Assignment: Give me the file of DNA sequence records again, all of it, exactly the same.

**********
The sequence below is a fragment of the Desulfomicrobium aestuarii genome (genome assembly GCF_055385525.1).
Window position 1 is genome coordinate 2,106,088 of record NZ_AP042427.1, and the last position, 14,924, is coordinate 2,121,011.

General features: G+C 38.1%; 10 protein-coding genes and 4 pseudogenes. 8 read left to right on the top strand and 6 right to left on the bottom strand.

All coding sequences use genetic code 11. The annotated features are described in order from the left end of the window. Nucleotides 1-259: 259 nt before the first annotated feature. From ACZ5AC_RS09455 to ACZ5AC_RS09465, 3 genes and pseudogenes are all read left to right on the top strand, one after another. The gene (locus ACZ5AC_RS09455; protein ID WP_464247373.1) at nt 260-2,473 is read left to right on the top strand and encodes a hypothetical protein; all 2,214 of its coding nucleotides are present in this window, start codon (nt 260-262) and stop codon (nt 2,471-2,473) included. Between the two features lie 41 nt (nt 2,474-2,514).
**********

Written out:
The sequence below is a fragment of the Desulfomicrobium aestuarii genome (genome assembly GCF_055385525.1).
Window position 1 is genome coordinate 2,106,088 of record NZ_AP042427.1, and the last position, 14,924, is coordinate 2,121,011.

General features: G+C 38.1%; 10 protein-coding genes and 4 pseudogenes. 8 read left to right on the top strand and 6 right to left on the bottom strand.

All coding sequences use genetic code 11. The annotated features are described in order from the left end of the window. Nucleotides 1-259: 259 nt before the first annotated feature. From ACZ5AC_RS09455 to ACZ5AC_RS09465, 3 genes and pseudogenes are all read left to right on the top strand, one after another. The gene (locus ACZ5AC_RS09455; protein ID WP_464247373.1) at nt 260-2,473 is read left to right on the top strand and encodes a hypothetical protein; all 2,214 of its coding nucleotides are present in this window, start codon (nt 260-262) and stop codon (nt 2,471-2,473) included. Between the two features lie 41 nt (nt 2,474-2,514).